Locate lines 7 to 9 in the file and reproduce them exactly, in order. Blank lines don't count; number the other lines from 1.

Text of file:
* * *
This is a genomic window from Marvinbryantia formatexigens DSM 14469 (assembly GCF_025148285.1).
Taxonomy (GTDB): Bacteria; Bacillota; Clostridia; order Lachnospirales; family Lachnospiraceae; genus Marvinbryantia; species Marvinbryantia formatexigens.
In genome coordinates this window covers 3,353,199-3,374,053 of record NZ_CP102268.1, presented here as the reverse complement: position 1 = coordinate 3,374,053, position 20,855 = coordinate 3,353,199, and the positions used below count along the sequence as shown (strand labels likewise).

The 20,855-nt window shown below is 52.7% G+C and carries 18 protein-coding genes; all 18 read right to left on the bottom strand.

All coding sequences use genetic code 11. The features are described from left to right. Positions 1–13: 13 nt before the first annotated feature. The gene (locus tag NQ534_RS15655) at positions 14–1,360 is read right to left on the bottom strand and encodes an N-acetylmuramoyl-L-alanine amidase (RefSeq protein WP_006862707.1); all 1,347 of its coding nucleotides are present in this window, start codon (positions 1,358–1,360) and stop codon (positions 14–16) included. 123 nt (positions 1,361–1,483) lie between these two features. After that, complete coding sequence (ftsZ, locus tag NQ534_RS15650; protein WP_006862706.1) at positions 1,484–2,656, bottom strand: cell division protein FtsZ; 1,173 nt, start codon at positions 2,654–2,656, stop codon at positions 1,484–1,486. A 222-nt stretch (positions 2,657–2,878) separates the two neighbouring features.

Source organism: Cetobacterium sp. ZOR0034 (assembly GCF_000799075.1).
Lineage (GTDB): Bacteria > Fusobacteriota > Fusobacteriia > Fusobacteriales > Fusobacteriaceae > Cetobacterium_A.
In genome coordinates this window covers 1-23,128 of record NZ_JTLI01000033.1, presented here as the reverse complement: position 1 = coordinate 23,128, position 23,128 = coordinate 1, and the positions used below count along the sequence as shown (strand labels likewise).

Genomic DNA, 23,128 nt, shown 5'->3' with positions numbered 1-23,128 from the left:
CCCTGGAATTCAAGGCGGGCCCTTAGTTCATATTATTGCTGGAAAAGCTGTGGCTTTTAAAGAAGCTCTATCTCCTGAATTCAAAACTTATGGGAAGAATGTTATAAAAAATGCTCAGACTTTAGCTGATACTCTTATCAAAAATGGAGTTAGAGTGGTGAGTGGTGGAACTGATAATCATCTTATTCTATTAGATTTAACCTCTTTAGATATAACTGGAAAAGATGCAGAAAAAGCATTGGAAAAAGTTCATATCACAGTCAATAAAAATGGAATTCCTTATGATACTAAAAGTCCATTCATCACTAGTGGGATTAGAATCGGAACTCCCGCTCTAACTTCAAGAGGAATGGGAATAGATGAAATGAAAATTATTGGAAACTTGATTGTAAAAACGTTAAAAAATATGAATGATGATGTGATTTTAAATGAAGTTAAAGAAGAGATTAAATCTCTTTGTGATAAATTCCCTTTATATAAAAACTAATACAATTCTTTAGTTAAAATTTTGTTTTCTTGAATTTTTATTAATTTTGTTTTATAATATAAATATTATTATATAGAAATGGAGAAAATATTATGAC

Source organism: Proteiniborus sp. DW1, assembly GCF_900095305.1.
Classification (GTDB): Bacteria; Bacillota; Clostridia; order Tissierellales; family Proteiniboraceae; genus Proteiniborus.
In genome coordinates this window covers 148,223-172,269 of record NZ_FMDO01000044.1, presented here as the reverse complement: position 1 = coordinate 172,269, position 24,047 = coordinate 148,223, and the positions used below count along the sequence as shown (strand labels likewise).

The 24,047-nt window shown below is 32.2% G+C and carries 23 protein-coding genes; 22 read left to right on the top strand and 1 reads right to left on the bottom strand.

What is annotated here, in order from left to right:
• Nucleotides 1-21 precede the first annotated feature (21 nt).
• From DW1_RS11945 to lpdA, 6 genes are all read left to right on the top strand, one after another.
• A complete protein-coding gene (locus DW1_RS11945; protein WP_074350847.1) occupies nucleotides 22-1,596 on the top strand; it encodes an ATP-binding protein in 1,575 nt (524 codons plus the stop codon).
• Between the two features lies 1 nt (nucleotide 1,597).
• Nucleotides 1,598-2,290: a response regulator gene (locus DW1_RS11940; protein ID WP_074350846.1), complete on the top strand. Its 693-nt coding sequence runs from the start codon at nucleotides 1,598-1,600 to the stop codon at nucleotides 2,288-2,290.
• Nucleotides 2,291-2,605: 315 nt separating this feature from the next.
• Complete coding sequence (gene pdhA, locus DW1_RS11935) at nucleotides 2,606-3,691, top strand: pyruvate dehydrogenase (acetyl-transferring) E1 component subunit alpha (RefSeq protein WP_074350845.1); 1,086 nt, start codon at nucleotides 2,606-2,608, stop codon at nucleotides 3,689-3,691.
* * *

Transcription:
Lineage (GTDB): Bacteria > Fusobacteriota > Fusobacteriia > Fusobacteriales > Fusobacteriaceae > Cetobacterium_A.
In genome coordinates this window covers 1-23,128 of record NZ_JTLI01000033.1, presented here as the reverse complement: position 1 = coordinate 23,128, position 23,128 = coordinate 1, and the positions used below count along the sequence as shown (strand labels likewise).

Genomic DNA, 23,128 nt, shown 5'->3' with positions numbered 1-23,128 from the left: